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[Concert Review] Kendrick Lamar’s Big Steppers Tour in the Big Easy

On Friday night, thousands of fans packed inside the Smoothie King Center as Kendrick Lamar returned to New Orleans for the first time in five years.

“New Orleans, it’s been five years since I’ve seen y’all in this bitch,” Kendrick Lamar told the crowd Friday night. Lamar is not new to the city of New Orleans. The first time I saw him live was back in December 2013 when he opened for Kanye West’s Yeezus Tour at the exact same venue – then named the New Orleans Arena. Since then, he’s headlined Essence Music Festival in the Superdome twice and Voodoo Music + Arts Experience in City Park in 2017. He returned Friday night for the first time in five years to bring his Big Steppers Tour to the Big Easy!

The Openers

The night kicked off with ​​Tanna Leone, a rapper who is signed to Kendrick Lamar’s company PgLang. “Big Steppers Tour 2022 in your hood…and I can tell it’s gonna be something special,” the Los Angeles native told the crowd. Although relatively new to the scene, Leone managed to captivate the crowd and master the stage. The second opener of the night was Baby Keem, another signee of PgLang. Keem, who is Lamar’s cousin, recently performed in New Orleans at the 2022 Buku Music + Arts Project back in March. Before Keem hit the stage, the crowd broke out in a chant calling his name. Both openers brought high energy accompanied by artistic visuals to match their sound including silhouettes, clouds of smoke, the lucky number 7, and full moons.

The Big Stepper Himself

Lamar’s tour is named after his recent studio album, Mr. Morale & The Big Steppers. The highly anticipated release features Summer Walker, Ghostface Killah, Kodak Black, and more. The show started with eleven dancers walking onto the stage – the men wearing all black suits while the women wore all white suits. Like the album, he opened with “United in Grief” followed by “N95” and “Worldwide Steppers.” Lamar took to the stage sporting an all-black Louis Vuitton suit and a glittery glove – a homage to both the late King of Pop, Michael Jackson and the late fashion designer, Virgil Abloh.

The Setlist

Naturally, the setlist consisted of a lot of new music from the Mr. Morale & The Big Steppers album. But Lamar made sure to give a nod to his vast (and timeless) discography for his OG fans in the crowd. Fan favorites from some of his earlier albums, including “HUMBLE,” “Bitch, Don’t Kill My Vibe,” “Backseat Freestyle,” “m.A.A.d city” and “Alright” were performed. He also brought both his openers back out – Baby Keem performed “Baby Ties” alongside Lamar and Tanna Leone joined the Compton native on stage for the album’s title track, “Mr. Morale.”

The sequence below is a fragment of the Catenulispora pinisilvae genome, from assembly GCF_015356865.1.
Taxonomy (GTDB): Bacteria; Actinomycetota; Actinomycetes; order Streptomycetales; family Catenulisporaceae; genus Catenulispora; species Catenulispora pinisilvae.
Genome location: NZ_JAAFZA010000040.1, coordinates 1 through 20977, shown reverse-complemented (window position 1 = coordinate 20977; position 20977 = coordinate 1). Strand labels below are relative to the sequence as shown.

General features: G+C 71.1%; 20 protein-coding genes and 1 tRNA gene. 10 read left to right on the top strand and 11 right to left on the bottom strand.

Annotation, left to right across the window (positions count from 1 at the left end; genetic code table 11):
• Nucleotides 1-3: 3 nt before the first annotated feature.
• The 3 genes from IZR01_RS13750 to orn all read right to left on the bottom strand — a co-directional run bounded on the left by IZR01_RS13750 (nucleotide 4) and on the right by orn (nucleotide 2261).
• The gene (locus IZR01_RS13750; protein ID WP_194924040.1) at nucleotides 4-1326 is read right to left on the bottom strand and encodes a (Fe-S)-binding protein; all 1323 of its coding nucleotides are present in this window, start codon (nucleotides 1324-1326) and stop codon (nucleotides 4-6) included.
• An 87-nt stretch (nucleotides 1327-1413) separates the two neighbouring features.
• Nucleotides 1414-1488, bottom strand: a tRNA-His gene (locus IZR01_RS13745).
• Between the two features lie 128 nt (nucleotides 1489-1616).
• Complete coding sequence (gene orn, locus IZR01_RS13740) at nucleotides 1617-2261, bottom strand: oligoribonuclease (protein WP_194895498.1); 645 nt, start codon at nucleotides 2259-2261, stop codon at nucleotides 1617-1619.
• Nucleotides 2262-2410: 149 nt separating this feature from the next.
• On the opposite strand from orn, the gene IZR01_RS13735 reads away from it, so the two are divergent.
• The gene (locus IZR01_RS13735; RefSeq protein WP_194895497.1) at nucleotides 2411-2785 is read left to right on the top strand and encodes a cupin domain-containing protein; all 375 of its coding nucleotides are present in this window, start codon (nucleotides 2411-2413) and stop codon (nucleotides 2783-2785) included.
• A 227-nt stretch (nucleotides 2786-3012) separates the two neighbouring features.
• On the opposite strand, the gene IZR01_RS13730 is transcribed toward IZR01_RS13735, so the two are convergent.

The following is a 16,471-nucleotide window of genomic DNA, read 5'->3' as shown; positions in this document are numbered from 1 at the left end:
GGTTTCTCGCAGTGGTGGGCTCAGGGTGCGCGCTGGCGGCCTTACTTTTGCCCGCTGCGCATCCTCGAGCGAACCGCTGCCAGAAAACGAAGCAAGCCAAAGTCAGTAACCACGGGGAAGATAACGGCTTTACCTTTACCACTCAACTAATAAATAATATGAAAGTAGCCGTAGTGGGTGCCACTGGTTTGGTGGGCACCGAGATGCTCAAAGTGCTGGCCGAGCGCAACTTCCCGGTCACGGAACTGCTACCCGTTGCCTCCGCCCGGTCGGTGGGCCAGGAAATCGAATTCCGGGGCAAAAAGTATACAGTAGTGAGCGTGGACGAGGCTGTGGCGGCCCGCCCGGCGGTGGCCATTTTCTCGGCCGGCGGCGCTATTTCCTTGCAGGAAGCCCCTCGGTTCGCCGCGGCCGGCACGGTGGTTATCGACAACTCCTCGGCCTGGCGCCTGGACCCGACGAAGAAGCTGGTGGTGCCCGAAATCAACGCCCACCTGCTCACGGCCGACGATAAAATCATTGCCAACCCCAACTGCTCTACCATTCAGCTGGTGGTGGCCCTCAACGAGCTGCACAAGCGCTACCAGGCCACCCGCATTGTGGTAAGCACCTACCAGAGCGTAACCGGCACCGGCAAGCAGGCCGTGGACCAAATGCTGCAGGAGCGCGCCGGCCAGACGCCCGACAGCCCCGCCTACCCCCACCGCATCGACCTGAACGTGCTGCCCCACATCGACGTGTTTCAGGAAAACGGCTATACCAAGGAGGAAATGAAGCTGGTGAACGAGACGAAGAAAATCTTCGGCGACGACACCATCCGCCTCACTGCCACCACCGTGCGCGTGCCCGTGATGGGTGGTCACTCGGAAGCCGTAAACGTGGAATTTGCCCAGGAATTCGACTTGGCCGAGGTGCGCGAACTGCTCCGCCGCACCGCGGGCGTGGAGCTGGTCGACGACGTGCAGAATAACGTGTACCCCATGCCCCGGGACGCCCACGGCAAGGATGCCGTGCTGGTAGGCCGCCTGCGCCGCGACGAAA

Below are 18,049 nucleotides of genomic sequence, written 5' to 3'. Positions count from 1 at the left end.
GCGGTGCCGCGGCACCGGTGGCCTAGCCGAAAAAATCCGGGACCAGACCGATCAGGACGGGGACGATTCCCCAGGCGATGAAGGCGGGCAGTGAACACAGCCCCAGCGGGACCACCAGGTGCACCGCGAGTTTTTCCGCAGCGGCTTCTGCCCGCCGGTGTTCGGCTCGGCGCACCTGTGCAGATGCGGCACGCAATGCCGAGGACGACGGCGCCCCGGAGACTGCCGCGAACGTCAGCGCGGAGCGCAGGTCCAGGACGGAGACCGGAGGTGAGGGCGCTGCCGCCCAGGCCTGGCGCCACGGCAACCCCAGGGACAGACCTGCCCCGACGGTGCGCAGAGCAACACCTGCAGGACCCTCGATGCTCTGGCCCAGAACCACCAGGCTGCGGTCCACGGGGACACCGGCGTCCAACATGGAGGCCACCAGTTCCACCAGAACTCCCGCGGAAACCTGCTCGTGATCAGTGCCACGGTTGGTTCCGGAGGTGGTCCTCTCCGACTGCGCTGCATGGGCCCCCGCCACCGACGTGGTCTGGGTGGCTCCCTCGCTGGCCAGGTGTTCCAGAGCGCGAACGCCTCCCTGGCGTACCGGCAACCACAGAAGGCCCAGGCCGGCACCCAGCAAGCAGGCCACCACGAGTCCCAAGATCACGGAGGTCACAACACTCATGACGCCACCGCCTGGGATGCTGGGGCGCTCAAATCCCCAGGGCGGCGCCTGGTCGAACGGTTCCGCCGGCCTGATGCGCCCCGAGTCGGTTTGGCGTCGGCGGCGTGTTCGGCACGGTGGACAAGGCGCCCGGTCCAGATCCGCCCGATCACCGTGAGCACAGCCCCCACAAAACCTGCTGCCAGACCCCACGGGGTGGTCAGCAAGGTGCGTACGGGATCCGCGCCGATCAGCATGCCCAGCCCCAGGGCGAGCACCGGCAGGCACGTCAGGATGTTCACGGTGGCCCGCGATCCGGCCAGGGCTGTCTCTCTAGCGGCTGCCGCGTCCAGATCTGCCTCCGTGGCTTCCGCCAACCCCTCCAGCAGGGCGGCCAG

Production

Picture this: Kendrick Lamar appears on stage, accompanied by a clay-like mini ventriloquist version of himself, while he plays the piano. He then sinks into the floor only to reappear in the center of the stage with ‘mini Kendrick’ as they both rap the lyrics to “United in Grief.”

The stage, three platforms connected by catwalks, was surrounded by fans standing on the general admission floor. As Lamar commanded the stage for 90+ minutes, elements of production elevated the experience for concertgoers. The production during “N95” matched the explosive energy of the crowd – bright pyrotechnics and flashing lights appeared behind Lamar as the crowd had the floor shaking as they jumped. After his performance of “Money Trees,” the crowd began to chant Lamar’s name as they gave him a standing ovation for over a minute.

After performing “LOVE,” a clear plastic tent descended from the ceiling as four of his dancers, sporting all-white hazard suits accompanied him on stage. Lamar was then administered a nasal swab COVID-19 test before leading the crowd into a high-energy performance of his 2015 hit, “Alright.” As the dancers stood in place, Lamar and the crowd jumped and rapped along to the lyrics in almost a tantalizing nature to say we are going to be alright no matter what is thrown our way. And after the last two years, that song hit different live with thousands and thousands of people singing it together in one space.

Surprising and Abrupt Ending

At most shows, artists end off the set with a radio single or very popular song that most of the crowd knows. Lamar went a different route. He ended the night with the title track, “Mr. Morale” before closing off with a performance of “Savior.” After his eleven-person dance team left the stage, Lamar took his spot back at the piano. As the curtain slowly came down, the 35-year-old rapper also began to descend down but not before saying, “New Orleans, I will be back. I love you all” and giving the crowd a big, gratitude-filled smile.

Final Thoughts

The 14-time GRAMMY-Award winner, Pulitzer Prize winner, and Academy Award nominee has come a long way from the first time I saw him live almost a decade ago. After his five-year hiatus, Lamar proved he still knows how to captivate a crowd and move people with his unique flow. Consider this your sign to go see the Big Steppers Tour – you have until September to catch a show during the North American leg!

Missed the Big Steppers Tour or just want to relive the night? Check out my Instagram Highlight from the show!


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